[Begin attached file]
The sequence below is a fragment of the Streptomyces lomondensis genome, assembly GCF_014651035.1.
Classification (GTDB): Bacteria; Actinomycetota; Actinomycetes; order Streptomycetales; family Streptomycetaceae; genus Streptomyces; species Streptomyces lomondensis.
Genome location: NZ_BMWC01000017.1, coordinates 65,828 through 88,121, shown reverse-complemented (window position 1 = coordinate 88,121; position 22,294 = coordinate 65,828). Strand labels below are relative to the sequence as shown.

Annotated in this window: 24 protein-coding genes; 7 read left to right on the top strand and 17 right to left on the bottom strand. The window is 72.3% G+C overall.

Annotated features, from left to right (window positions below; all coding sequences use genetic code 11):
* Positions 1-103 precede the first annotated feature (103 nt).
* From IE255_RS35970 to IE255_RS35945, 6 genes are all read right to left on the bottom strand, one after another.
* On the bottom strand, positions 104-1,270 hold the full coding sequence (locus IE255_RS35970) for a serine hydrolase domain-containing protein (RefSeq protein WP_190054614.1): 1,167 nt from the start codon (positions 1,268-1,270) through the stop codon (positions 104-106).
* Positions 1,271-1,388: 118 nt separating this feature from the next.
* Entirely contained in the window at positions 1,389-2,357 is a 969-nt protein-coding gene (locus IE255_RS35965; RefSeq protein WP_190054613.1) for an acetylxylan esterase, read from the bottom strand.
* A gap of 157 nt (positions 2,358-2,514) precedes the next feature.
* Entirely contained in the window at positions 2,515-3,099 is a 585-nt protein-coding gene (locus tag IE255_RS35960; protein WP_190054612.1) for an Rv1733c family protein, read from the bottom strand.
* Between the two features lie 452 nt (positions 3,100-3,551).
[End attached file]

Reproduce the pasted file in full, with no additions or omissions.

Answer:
The sequence below is a fragment of the Streptomyces lomondensis genome, assembly GCF_014651035.1.
Classification (GTDB): Bacteria; Actinomycetota; Actinomycetes; order Streptomycetales; family Streptomycetaceae; genus Streptomyces; species Streptomyces lomondensis.
Genome location: NZ_BMWC01000017.1, coordinates 65,828 through 88,121, shown reverse-complemented (window position 1 = coordinate 88,121; position 22,294 = coordinate 65,828). Strand labels below are relative to the sequence as shown.

Annotated in this window: 24 protein-coding genes; 7 read left to right on the top strand and 17 right to left on the bottom strand. The window is 72.3% G+C overall.

Annotated features, from left to right (window positions below; all coding sequences use genetic code 11):
* Positions 1-103 precede the first annotated feature (103 nt).
* From IE255_RS35970 to IE255_RS35945, 6 genes are all read right to left on the bottom strand, one after another.
* On the bottom strand, positions 104-1,270 hold the full coding sequence (locus IE255_RS35970) for a serine hydrolase domain-containing protein (RefSeq protein WP_190054614.1): 1,167 nt from the start codon (positions 1,268-1,270) through the stop codon (positions 104-106).
* Positions 1,271-1,388: 118 nt separating this feature from the next.
* Entirely contained in the window at positions 1,389-2,357 is a 969-nt protein-coding gene (locus IE255_RS35965; RefSeq protein WP_190054613.1) for an acetylxylan esterase, read from the bottom strand.
* A gap of 157 nt (positions 2,358-2,514) precedes the next feature.
* Entirely contained in the window at positions 2,515-3,099 is a 585-nt protein-coding gene (locus tag IE255_RS35960; protein WP_190054612.1) for an Rv1733c family protein, read from the bottom strand.
* Between the two features lie 452 nt (positions 3,100-3,551).